Saturday, November 10, 2018
Book Review: Once
Once is the story of a young Jewish boy who is determined to escape the orphanage he lives in to save his Jewish parents from the Nazis in the occupied Poland of the Second World War.
Everybody deserves to have something good in their life. At least Once.
Once I escaped from am orphanage to find Mum and Dad.
Once I saved a girl called Zelda from a burning house.
Once I made a Nazi with a toothache laugh.
My name is Felix. This is my story.
“Once” is a historical fiction novel by Australian author Morris Gleitzman.
I read this book with my nephew to help him develop a reading culture, and I’m glad I did.
Although it was a bitter-sweet story, it was fantastically delivered from the point of view of a young boy, Felix. We don’t know how old he is, but it would have satisfied me to know.
Felix is a Jewish kid living in an orphanage in Poland, an arrangement his parents have made to keep him safe from the Nazis. After more than 3 years there, Felix escapes in search of his parents. He manages to locate his house and his parents’ bookshop, but his parents are nowhere to be found. In fact, another family has taken over their home and bookshop, and they threaten to hand him over to the Nazis. He escapes and is advised by an old man to leave immediately. He should never have returned. He is now on the run, for reasons unknown to him, still with the goal of finding his parents.
He meets a 6 year old girl, Zelda, whose parents are killed and who he saves from her burning house, and together they are on the run. They go through ups and downs together, through mental torture and through the thought that they are going to die when they are thrown into a train headed for a death camp. They escape from the train with another kid, who doesn’t survive, but then, there’s still no freedom; they are on the run again from Nazi soldiers looking to kill them.
What I didn’t really like was Felix’s “cluelessness” to what was going on in Poland - War, Nazis, and the killings. The Nazis were shooting at and killing people, but hearing the gunshots at a distance, Felix would think people are hunting rabbits. When he got to a lake that was blood red, he thought people had killed rabbits in the lake. I wasn’t too pleased with his ignorance all through the book. Sometimes, I wanted to believe that he was just in denial, and that he used his stories and imagination to remain in that denial, but I’m not sure it was the case. It felt as if he chose when to be clueless and when to be aware.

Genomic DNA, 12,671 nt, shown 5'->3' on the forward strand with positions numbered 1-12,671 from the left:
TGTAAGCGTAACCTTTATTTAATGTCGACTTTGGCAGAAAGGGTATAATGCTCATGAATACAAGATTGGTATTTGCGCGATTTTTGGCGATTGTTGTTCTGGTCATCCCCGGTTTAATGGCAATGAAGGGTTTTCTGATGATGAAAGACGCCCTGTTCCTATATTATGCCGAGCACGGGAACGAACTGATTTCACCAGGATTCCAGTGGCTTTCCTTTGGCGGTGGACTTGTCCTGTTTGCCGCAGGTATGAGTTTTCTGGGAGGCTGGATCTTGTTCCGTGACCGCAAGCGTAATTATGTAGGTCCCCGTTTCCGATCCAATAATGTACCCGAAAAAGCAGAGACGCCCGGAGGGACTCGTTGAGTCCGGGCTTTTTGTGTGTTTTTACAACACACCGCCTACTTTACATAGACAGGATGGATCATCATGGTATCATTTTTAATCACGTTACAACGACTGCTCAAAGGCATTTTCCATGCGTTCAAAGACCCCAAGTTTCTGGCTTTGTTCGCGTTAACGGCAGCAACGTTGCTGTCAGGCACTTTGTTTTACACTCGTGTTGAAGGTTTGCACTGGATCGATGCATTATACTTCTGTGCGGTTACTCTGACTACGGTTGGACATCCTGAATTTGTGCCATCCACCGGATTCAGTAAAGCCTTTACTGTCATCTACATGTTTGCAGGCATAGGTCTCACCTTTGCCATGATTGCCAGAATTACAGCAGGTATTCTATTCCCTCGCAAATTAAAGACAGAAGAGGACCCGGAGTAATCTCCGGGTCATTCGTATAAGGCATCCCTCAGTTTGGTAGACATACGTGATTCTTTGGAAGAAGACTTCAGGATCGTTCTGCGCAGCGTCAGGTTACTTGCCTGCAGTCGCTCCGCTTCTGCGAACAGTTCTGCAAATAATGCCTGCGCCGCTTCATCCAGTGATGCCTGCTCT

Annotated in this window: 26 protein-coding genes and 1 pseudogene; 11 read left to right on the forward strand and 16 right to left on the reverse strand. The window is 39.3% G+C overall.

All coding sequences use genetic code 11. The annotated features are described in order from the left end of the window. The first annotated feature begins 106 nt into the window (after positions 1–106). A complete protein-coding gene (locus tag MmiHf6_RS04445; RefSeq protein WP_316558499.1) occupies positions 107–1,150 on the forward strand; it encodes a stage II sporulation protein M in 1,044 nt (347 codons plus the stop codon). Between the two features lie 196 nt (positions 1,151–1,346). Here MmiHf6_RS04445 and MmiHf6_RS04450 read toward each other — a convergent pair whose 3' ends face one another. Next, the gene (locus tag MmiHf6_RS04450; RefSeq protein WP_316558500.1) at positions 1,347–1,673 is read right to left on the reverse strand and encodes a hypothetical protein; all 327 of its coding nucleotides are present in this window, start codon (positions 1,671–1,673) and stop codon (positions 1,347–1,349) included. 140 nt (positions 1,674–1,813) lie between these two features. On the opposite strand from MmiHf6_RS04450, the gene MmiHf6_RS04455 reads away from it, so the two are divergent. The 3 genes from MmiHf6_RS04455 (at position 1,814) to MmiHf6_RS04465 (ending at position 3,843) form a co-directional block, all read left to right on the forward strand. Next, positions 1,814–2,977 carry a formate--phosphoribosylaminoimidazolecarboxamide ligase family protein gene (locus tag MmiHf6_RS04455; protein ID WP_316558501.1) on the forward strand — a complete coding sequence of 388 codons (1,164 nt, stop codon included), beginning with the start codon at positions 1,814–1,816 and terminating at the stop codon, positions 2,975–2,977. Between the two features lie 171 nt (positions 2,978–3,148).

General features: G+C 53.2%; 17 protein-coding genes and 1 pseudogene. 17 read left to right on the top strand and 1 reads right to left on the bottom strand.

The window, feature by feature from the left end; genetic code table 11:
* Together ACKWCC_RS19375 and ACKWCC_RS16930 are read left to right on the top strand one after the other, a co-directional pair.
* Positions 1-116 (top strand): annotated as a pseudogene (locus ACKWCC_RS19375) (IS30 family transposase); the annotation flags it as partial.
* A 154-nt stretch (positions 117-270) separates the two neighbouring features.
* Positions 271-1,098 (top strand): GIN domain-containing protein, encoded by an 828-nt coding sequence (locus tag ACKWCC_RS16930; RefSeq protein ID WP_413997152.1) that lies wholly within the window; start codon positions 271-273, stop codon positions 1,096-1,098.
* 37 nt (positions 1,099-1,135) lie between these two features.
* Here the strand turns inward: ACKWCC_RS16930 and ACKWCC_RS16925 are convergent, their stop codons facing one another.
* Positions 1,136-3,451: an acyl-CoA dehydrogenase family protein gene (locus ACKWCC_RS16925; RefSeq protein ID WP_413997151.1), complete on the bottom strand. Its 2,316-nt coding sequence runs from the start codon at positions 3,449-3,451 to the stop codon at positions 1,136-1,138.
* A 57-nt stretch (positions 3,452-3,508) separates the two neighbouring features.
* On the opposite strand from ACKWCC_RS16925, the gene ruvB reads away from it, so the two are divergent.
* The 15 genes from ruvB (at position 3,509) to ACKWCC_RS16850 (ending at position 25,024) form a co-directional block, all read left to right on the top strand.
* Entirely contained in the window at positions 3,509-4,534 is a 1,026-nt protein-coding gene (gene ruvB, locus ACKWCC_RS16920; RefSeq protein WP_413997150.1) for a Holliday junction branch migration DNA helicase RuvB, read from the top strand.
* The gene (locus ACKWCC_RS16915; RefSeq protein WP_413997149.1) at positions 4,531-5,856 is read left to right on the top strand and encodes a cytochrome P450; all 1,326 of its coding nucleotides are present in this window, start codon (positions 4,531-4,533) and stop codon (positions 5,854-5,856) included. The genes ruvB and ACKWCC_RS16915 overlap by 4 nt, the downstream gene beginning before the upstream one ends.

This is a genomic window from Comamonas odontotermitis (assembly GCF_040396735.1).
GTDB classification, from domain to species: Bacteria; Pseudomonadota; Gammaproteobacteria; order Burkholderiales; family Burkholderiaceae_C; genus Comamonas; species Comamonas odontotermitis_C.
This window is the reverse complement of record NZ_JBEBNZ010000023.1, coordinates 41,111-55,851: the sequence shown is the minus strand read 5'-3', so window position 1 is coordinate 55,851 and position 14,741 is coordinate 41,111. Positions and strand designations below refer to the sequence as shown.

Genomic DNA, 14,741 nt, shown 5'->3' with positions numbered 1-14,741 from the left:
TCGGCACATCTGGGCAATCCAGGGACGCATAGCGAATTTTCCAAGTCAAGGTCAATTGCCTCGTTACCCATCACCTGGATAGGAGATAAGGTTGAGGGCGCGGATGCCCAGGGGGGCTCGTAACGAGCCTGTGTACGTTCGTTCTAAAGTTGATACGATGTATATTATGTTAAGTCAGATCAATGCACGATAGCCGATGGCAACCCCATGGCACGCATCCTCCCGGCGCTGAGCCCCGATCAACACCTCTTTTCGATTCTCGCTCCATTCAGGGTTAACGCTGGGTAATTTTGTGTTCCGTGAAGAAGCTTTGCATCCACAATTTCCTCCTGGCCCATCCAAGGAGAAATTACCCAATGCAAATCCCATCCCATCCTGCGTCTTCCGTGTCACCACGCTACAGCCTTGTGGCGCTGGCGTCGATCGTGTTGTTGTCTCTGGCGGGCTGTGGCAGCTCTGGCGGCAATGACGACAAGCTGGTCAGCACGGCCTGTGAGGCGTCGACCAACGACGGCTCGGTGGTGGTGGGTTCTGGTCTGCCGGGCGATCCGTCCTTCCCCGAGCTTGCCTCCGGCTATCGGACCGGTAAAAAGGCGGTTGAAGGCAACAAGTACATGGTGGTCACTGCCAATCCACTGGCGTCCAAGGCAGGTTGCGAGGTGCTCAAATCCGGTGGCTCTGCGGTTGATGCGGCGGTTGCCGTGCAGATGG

He read a lot, had a vivid imagination and was smart about everything else but the obvious. It was clearly the author’s intention to portray him in that manner, especially as other kids about his age knew what was going on, and that the Nazis had two missions - hunt and kill the Jews. Eventually, he began to come to reality and understand that the Nazis were not angry with the Jews and killing them because of Jewish books, but simply because they were Jews. I felt like Zelda almost the whole time, as she constantly asked Felix, “Don’t you know anything?”
My favorite part of the book was when he saved Zelda from the burning house. She had passed out and her parents had been killed, but she wasn’t aware because Felix had carried her away after seeing Nazi cars in a distance. When Zelda came to, she began asking about her parents and crying. Felix managed to calm her down and the first thing she said was, “Your hat smells.”
That part cracked me up because I could perceive the pungent smell from the pages of the book. Felix had peed in the hat earlier to keep his head from blistering. After I read that part, I said, “Eww, that’s going to stink.” Zelda had definitely read my mind.
There were a lot of funny moments, sad moments, thrilling moments when I had to hold my breath, scary moments and moments of relief.
I loved that each chapter of the book began with the word “Once,” which is definitely something I would do, and the reason why I looked up the author after reading the book. The book ended with a nice note from him, some discussion questions, which I answered with my nephew, and a preview of the sequel of the book titled “Then.” In it, I got to find out Felix’s age (10), and that things gets worse for him and Zelda. I can’t wait to read it.
Amazing work from the author.